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Symptoms Of Heart Diseases In Women

Heart diseases are usually associated with the common symptoms of chest pain, pain, and discomfort in the jaw, back of the body, or neck.

However, different symptoms associated with a heart condition are observed in women.

Symptoms Of Heart Diseases In Women

A heart condition in women is symbolized by the less common symptoms like nausea, vomiting, fatigue, or in certain cases. The condition can be completely asymptomatic.

Symptoms Of Heart Diseases In Women

According to the data of the Center for Disease Control and Prevention, although, cardiac complications is one of the leading cause of female mortality in the US, only 56% of the population are aware of it.

Symptoms of cardiac complications:

Some of the common symptoms of the cardiac condition include angina, which is pain arising from a blockage in the blood vessels. It is often associated with chest pain and discomfort.

A person can also experience pain in the upper arm, jaw, neck, throat, and abdomen along with difficulty in breathing during physical activities.

However, in terms of visible symptoms, men and women have some subtle differences when it comes to cardiac conditions.

Women, when compared to men, are less likely to exhibit common symptoms like chest pain. Instead, they are more prone to developing the symptoms like dizziness, vomiting, fatigue, abdominal pain, nausea, and stomach pain.

The occurrence of angina is also different in women compared to men. It usually does not get better even after enough rest and is usually experienced during physical activities.

The difference in symptoms for men and women is attributable to the difference in physiology in both genders. Women have smaller blood vessels than men and the incidence of chest pain is hence experienced in a different manner in women compared to men.

Women are more likely to develop a blockage in smaller side arteries of the heart compared to the main arteries as observed in men. These side artery blockages are referred to as micro o macrovascular blockages.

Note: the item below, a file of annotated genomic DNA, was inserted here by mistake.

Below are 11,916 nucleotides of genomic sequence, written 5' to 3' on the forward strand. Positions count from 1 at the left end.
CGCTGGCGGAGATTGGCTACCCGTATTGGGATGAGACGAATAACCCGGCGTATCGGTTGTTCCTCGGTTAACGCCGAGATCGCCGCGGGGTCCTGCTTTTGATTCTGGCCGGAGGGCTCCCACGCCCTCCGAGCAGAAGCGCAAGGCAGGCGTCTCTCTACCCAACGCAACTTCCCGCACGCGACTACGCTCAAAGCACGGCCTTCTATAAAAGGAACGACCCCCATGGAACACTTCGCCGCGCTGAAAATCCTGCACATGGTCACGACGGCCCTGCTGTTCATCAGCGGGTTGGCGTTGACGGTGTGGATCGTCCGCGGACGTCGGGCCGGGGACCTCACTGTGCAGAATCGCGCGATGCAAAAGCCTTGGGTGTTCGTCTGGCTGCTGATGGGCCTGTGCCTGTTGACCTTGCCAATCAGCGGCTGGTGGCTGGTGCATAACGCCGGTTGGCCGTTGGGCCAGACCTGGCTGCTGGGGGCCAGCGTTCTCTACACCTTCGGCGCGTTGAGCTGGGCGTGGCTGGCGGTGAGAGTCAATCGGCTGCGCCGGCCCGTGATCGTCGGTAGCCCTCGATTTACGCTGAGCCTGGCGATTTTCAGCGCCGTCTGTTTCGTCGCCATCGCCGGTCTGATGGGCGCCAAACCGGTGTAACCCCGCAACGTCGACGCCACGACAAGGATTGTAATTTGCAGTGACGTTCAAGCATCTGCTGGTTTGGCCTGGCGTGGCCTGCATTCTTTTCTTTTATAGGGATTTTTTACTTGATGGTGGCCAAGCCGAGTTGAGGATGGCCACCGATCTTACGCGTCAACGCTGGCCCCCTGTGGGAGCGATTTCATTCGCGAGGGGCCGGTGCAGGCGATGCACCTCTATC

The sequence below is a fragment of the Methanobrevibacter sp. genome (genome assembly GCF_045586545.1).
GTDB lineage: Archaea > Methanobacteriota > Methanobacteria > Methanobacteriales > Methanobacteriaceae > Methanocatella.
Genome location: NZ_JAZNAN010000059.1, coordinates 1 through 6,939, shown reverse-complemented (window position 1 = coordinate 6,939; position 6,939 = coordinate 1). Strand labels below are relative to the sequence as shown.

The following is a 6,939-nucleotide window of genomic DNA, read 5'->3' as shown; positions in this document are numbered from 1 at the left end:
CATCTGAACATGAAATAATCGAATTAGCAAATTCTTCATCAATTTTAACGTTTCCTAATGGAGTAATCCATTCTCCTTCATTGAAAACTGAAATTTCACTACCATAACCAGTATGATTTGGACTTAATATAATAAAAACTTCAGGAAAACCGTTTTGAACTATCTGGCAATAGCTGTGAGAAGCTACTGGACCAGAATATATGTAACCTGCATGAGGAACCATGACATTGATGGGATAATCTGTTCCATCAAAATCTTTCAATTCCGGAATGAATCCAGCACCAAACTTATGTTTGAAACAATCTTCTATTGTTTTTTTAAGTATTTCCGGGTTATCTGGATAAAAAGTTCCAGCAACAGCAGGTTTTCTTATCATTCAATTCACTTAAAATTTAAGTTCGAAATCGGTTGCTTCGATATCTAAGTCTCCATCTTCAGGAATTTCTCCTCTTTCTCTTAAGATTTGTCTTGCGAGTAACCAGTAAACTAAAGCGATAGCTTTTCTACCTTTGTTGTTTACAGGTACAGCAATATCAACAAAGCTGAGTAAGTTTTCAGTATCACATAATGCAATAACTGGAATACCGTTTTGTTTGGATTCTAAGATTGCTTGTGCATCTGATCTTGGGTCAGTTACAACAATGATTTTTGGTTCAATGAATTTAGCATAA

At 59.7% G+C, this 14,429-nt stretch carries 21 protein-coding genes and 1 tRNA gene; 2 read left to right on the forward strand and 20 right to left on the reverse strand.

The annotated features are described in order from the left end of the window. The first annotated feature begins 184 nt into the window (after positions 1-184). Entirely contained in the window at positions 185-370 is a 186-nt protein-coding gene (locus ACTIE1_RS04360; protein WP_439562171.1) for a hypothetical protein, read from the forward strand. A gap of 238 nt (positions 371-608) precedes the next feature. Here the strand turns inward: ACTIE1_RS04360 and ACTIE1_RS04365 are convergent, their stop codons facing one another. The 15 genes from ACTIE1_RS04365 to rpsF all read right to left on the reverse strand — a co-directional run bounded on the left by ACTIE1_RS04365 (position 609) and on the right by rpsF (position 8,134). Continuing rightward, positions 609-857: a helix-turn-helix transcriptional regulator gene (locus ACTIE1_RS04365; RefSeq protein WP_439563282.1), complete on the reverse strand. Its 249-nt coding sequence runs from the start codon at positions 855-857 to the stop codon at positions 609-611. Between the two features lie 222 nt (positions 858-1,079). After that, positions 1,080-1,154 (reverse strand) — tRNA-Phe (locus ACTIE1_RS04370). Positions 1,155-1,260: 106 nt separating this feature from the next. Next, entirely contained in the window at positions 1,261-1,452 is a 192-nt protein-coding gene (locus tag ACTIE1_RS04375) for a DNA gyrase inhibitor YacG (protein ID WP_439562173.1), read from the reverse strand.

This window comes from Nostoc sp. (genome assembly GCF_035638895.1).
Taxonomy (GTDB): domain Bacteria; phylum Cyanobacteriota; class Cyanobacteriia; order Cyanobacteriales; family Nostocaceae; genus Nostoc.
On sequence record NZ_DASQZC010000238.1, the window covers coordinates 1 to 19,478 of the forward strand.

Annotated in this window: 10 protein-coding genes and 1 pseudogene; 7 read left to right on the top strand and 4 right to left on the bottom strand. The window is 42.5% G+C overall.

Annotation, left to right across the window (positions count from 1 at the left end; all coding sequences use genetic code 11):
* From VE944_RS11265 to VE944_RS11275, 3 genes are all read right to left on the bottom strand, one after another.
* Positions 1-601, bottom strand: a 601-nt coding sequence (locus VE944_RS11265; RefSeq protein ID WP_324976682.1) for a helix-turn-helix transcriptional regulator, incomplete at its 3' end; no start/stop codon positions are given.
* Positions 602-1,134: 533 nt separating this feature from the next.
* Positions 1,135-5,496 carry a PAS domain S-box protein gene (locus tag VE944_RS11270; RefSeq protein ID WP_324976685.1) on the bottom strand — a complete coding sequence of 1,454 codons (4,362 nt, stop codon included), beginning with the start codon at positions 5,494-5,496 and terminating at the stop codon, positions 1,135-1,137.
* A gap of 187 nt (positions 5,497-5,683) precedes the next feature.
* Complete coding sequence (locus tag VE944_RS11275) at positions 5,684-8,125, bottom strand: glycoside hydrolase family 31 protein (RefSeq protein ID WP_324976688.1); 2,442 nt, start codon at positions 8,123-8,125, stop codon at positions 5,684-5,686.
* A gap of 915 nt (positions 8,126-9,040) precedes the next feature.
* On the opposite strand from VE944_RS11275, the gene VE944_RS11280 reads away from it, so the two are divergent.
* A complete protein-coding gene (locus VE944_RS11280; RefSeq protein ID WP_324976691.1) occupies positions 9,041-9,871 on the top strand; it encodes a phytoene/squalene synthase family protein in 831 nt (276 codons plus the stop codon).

Diagnoses for female heart diseases.

Diagnosis for heart conditions includes recording the medical history of the person with a detailed description of when the symptoms first appeared, any triggering factors, and a general assessment of the health and lifestyle of the individual.

Tests for complete blood count, lipid profile, C-reactive protein test, sodium-potassium, and organ functionality tests are carried out.

The doctor can also suggest some noninvasive tests like echocardiogram, electrocardiogram (EKG), arrhythmia monitor, stress test, or cardiac MRI.

The doctor can suggest some other invasive test methods if more information is needed, these include, cardiac catheterization, where the doctor inserts a wire in the artery to measure the flow of the blood in the adjoining small blood vessels.

Treatment option for the condition.

The treatment route that will be adopted is decided by a number of factors like the type of cardiac damage, the state it is in, and any other underlying medical condition a person may have.

The treatment options include changes in diet and lifestyle, medications to manage cholesterol and blood sugar levels and to prevent the formation of blood clots.

And finally, surgical procedures if the medications do not provide the desired outcome.

Some common medications prescribed to individuals with cardiac conditions include beta-blockers, calcium channel blockers, ACE inhibitors, anticoagulants, nitrates, statins and aspirins.

Frequency of heart diseases in women:

Heart disease is one of the main causes of death among women in the US. Every one out of five deaths in the world is caused by some form of cardiac dysfunction.

The incidences of heart diseases in females are most common among the Latin, Alaskan Native, Asian, and Pacific Islander communities in the states.

Some other lifestyle factors like smoking, alcoholism, genetics, obesity, diabetes, improper sleep, stress, improper diet, HIV, Kidney diseases, anemia and use of hormonal contraceptives, high blood pressure, high cholesterol, autoimmune diseases, and prolonged working hours further increases the risk of cardiac diseases.

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